I feel the sweat literally gushing out & expect the worst eventually but for now I am happily motoring on. The water table at the foot of Bugger’s Hill marks the start of an almost vertical climb. Fortunately one can walk the whole way & not lose too much time.
At the crest, reality strikes, the insidious effects of too much uphill & then too much downhill has shattered the calf muscles. The 350 metre walk has now set the muscles & they are in a spasm.
I assess my situation. There are only two obstacles ahead viz the mine shaft down for 3 kms & then exiting the mine shaft via Faraday’s Hill.
Within 500 metres, the downhill commences. My calves shriek in pain. All measures that I take are palliative as I zigzag down the hill. Geoff Gilfillan overtakes me at a gallop. Eventually the cramping muscles force me to a walk. I force myself to run. How can I walk on a downhill? Eventually the water table at the bottom of the hill marks the spot where the road levels out. I drench myself at every water table.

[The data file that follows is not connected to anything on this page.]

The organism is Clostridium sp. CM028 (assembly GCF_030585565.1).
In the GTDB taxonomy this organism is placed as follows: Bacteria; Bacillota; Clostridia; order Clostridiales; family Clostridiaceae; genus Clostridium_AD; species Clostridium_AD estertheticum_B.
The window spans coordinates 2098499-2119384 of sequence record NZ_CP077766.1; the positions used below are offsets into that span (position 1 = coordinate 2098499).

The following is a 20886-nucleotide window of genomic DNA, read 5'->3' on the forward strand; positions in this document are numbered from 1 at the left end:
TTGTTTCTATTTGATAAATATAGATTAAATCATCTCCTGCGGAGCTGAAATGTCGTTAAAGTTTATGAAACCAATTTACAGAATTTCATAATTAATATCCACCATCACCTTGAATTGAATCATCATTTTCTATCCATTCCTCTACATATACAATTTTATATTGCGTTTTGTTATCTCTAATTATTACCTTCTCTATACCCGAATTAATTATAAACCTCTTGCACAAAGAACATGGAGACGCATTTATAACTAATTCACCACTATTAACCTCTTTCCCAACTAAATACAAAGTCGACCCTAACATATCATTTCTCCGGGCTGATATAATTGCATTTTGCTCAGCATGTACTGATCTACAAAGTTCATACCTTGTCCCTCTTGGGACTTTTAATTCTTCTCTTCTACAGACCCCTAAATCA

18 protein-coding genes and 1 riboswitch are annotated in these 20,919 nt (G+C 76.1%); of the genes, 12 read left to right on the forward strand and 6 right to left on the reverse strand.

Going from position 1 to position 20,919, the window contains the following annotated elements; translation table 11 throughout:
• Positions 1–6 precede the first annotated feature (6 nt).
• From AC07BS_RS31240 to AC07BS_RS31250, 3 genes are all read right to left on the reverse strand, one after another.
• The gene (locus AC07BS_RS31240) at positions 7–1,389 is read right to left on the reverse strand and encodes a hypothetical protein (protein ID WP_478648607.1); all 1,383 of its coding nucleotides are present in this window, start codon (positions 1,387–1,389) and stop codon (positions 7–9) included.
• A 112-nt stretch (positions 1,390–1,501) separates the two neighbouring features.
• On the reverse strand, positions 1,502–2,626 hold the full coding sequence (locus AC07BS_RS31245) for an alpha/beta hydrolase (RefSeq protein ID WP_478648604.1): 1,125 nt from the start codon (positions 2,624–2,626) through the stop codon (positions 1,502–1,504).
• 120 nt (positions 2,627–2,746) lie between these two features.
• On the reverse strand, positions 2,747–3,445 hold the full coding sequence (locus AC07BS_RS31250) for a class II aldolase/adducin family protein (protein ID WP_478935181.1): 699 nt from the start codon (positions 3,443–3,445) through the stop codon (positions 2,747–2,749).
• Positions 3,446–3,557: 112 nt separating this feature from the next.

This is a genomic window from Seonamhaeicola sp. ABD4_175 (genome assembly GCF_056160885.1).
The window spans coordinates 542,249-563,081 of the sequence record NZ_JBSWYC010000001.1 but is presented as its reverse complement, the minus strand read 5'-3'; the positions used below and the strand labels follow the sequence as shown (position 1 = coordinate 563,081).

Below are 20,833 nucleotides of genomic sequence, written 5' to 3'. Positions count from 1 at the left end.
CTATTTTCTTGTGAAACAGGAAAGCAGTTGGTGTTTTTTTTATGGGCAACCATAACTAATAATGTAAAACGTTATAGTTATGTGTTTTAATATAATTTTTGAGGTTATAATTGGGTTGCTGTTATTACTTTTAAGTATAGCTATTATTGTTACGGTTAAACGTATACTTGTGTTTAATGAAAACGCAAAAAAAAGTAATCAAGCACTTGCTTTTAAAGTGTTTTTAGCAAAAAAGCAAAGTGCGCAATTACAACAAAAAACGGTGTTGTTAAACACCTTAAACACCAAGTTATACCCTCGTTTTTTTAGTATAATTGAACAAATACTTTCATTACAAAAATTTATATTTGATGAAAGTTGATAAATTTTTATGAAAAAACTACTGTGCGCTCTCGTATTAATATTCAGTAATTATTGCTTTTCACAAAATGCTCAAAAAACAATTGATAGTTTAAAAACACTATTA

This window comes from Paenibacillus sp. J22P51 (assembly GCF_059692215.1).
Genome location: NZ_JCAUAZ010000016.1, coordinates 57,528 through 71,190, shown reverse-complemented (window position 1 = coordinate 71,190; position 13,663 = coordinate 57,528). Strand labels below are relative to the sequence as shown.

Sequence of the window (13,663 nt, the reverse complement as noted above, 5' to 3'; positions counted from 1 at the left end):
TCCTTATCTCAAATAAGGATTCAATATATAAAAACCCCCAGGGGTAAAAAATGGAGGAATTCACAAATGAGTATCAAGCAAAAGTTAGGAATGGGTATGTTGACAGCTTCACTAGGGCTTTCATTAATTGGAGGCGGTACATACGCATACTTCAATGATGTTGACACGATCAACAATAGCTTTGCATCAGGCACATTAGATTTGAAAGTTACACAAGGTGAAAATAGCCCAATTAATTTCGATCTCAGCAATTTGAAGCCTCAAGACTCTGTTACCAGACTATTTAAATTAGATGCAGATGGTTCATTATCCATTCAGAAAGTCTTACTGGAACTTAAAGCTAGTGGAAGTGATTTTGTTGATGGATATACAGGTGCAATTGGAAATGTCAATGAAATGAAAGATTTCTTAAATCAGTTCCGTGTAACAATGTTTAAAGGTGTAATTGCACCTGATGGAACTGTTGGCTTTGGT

“Just hang in until Faraday’s Hill”, I reassure myself, “Then it is a short walk up Faraday’s”.
Then comes the right hand bend, the bridge over the stream & finally the climb itself starts.
Violent cramps wrack my legs. Impulsively I stop moving. Stiff legged I attempt to hobble a slow-march up the hill but nothing moves. I force myself, inching forward. I move a centimetre at most. I bend to massage my legs. I scream in agony.
I have one hour until the 6 hour cut-off. I can still make it if I can move. But I cannot. My legs are frozen stiff, immoveable. Finally in desperation, I concede defeat. If I just sit on a rock for a few minutes, I will be alright. Then I will run all the way & finish in time.